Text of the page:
Category Archives: History

Three reads for Christmas: Glamour, Cicero’s web and high-tech fiction

I wrote at the end of November that the rise of the selfie marked the death of the audience and the rise of an age committed to universal self-expression and performance. This week, even world leaders have been joining in. Continue reading

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Nelson Mandela: Mourning the father of a rainbow nation

One of my earliest memories is of a primary teacher encouraging my class to pray every day for the release of Nelson Mandela. “Your prayers will pile up like leaves, until their weight forces open his prison.” That would have been in the early 1980s, by which time Mandela had already spent two decades in prison – it took nearly 10 more years, and more prayers than mine, for Mandela to walk free. Continue reading

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Filed under Freedom, History, Politics

Selfie-nomics: The world’s now a stage and we’re all performing

My smartphone has a feature I can’t ever imagine using – it promises to insert my live picture into any snapshot I take by turning on both front and rearfacing cameras at once. But I’m clearly behind the times. Even as I cling to my old-fashioned desire to take photographs of the things that I see, “selfie” – the new nickname for a photographic self-portrait – has been declared Oxford Dictionaries’ word of the year, following a 17,000 per cent increase in usage year-on-year. Continue reading

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Filed under Economics, History, Human nature, Innovation, Publishing, Technology

Antibiotics are in critical condition: An open culture will help us find alternatives

Here’s a Halloween horror story for you. One of America’s top experts on disease control has just announced that we are now in the post-antibiotic era. Continue reading

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Steampunk Economics and the future of leisure

There’s something repellent about the Conservative Party’s new slogan “For Hardworking People”. I can’t agree with those critics who think it is an empty promise. It reflects the values in which David Cameron believes. It suits the social incentives he is seeking to construct. But while encouraging people to work for their own betterment is unquestionably good, when it comes from the mouth of government it is impossible not to scent cynicism. For hard work is not an end in itself for people – only for a state keen to live off their backs. Continue reading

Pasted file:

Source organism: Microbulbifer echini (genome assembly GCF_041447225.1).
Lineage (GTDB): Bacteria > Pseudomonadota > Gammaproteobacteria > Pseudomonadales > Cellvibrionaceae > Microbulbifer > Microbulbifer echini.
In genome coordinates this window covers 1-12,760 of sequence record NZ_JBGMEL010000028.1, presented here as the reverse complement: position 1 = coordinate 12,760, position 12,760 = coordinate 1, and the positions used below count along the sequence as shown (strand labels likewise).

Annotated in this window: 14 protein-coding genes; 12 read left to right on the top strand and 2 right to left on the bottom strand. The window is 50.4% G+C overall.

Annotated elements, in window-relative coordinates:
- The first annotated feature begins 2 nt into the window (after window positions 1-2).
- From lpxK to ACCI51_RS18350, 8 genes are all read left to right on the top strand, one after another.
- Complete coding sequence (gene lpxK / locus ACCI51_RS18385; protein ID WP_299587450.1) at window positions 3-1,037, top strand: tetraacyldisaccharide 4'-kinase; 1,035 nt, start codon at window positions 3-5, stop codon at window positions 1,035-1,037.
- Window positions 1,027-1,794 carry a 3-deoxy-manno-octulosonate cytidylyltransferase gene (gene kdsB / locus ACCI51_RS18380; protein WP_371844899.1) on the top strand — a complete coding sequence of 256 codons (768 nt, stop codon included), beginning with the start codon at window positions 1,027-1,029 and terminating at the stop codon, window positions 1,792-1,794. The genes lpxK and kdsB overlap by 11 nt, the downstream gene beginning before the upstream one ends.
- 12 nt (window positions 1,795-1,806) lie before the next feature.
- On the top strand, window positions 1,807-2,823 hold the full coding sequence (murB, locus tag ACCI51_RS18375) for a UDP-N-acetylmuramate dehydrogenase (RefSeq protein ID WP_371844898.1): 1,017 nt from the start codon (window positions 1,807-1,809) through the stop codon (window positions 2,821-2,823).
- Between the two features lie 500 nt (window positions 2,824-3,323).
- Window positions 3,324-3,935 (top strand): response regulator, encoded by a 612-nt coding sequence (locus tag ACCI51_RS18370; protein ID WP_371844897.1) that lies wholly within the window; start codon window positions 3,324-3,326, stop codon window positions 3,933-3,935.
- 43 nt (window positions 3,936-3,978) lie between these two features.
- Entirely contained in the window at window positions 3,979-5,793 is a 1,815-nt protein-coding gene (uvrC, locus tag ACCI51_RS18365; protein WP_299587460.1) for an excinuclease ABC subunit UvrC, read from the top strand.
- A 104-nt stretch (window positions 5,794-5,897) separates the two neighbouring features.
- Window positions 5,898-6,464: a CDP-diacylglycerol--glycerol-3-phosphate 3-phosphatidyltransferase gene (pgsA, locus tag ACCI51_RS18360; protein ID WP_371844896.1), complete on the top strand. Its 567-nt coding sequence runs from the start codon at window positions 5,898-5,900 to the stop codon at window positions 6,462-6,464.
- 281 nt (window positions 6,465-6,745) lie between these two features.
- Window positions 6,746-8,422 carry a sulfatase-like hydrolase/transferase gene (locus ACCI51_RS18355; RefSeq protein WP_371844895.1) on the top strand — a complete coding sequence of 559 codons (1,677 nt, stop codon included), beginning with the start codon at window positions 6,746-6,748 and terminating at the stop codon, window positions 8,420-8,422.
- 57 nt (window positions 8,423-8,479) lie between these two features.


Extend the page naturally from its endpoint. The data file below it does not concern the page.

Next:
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Filed under Economics, Freedom, History, Human nature, Liberal education, Politics, Science, Technology

Behind the debt ceiling madness lurks the insanity of an uncontrollable state

The world has gone mad. No, really. If ever there was a time for even the most sanguine of political analysts to throw up their hands in horror, this is it. Despite minor signs of reconciliation, the leaders of the world’s most powerful country are still steering it towards default pell-mell. Continue reading

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Ronald Coase: The unknown UK economist who quietly changed the world

Britain has lost a giant. Ronald Coase, the brilliant economist who shone new light on how and why companies form, died this week at the age of 102. It was too soon: his most influential paper was published half a century ago, but Coase remained sharp to the end, fighting for his countercultural approach. He launched a new journal, Man and the Economy, only last year. Continue reading

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Filed under Economics, History

All hail the boffin burger: The next step in human nutrition

It would be easy to dismiss the serving of the first lab-grown burger as classic silly season fodder. Yet this is one photo opportunity that really may mark a historic moment, even if most seem to be missing its exact importance. In vitro meat is significant not because it increases menu options for a few Western vegetarians but because it may represent the next great step upwards in global nutrition. Continue reading

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We greet our new prince and future King as symbol of our hard-fought liberty

The future’s Georgian. But some people seem to have confused the nation’s celebrations at the birth of His Royal Highness Prince George of Cambridge with slavish adulation at the feet of royal power. Such claims make for good Twitter polemics, but little historical sense. The British are, after all, blessed with both an ancient monarchy and ancient liberties. The idea that our freedom requires an empty throne is foreign here. Continue reading

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The Greeks have something to teach us about the importance of being idle

BUSINESS and leisure seem like opposites. Ambition’s drive to succeed and achieve has little truck with the pleasures of idleness. With 135 graduates fighting for every opening at investment banks and fund managers, who can afford to be caught with their feet up? Yet leisure is essential, even for the driven. It’s a chance to stand back and train for your next engagement with the enemy. The ancient Greeks understood this, which is why they called leisure skhole – the origin of our English word school – meaning both time held back from the demands of work and a lecture or discussion. Continue reading

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Filed under Finance, Freedom, History, Human nature, Liberal education